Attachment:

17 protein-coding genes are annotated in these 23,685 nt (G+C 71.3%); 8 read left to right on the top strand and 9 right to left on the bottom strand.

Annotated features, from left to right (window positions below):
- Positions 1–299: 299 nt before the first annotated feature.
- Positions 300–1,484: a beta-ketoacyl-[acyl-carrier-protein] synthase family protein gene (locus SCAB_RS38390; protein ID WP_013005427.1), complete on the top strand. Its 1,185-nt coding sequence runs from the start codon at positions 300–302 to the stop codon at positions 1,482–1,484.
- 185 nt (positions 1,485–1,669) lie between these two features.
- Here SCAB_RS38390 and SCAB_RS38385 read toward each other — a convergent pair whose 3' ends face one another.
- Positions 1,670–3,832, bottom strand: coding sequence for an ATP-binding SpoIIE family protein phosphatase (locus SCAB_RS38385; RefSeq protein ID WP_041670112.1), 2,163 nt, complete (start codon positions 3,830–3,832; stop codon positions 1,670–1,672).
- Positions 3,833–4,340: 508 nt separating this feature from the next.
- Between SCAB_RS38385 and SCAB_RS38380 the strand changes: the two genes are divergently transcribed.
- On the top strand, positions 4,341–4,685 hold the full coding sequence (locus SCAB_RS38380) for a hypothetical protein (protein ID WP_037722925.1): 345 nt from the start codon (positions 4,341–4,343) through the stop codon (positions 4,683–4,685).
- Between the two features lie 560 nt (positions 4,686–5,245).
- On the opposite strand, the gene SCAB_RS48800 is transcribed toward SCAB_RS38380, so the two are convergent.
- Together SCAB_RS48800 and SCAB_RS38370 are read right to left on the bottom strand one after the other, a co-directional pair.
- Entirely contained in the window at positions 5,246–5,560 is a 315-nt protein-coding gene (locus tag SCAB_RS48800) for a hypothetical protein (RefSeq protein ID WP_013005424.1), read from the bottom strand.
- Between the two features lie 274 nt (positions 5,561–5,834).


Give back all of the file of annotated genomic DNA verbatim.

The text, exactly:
17 protein-coding genes are annotated in these 23,685 nt (G+C 71.3%); 8 read left to right on the top strand and 9 right to left on the bottom strand.

Annotated features, from left to right (window positions below):
- Positions 1–299: 299 nt before the first annotated feature.
- Positions 300–1,484: a beta-ketoacyl-[acyl-carrier-protein] synthase family protein gene (locus SCAB_RS38390; protein ID WP_013005427.1), complete on the top strand. Its 1,185-nt coding sequence runs from the start codon at positions 300–302 to the stop codon at positions 1,482–1,484.
- 185 nt (positions 1,485–1,669) lie between these two features.
- Here SCAB_RS38390 and SCAB_RS38385 read toward each other — a convergent pair whose 3' ends face one another.
- Positions 1,670–3,832, bottom strand: coding sequence for an ATP-binding SpoIIE family protein phosphatase (locus SCAB_RS38385; RefSeq protein ID WP_041670112.1), 2,163 nt, complete (start codon positions 3,830–3,832; stop codon positions 1,670–1,672).
- Positions 3,833–4,340: 508 nt separating this feature from the next.
- Between SCAB_RS38385 and SCAB_RS38380 the strand changes: the two genes are divergently transcribed.
- On the top strand, positions 4,341–4,685 hold the full coding sequence (locus SCAB_RS38380) for a hypothetical protein (protein ID WP_037722925.1): 345 nt from the start codon (positions 4,341–4,343) through the stop codon (positions 4,683–4,685).
- Between the two features lie 560 nt (positions 4,686–5,245).
- On the opposite strand, the gene SCAB_RS48800 is transcribed toward SCAB_RS38380, so the two are convergent.
- Together SCAB_RS48800 and SCAB_RS38370 are read right to left on the bottom strand one after the other, a co-directional pair.
- Entirely contained in the window at positions 5,246–5,560 is a 315-nt protein-coding gene (locus tag SCAB_RS48800) for a hypothetical protein (RefSeq protein ID WP_013005424.1), read from the bottom strand.
- Between the two features lie 274 nt (positions 5,561–5,834).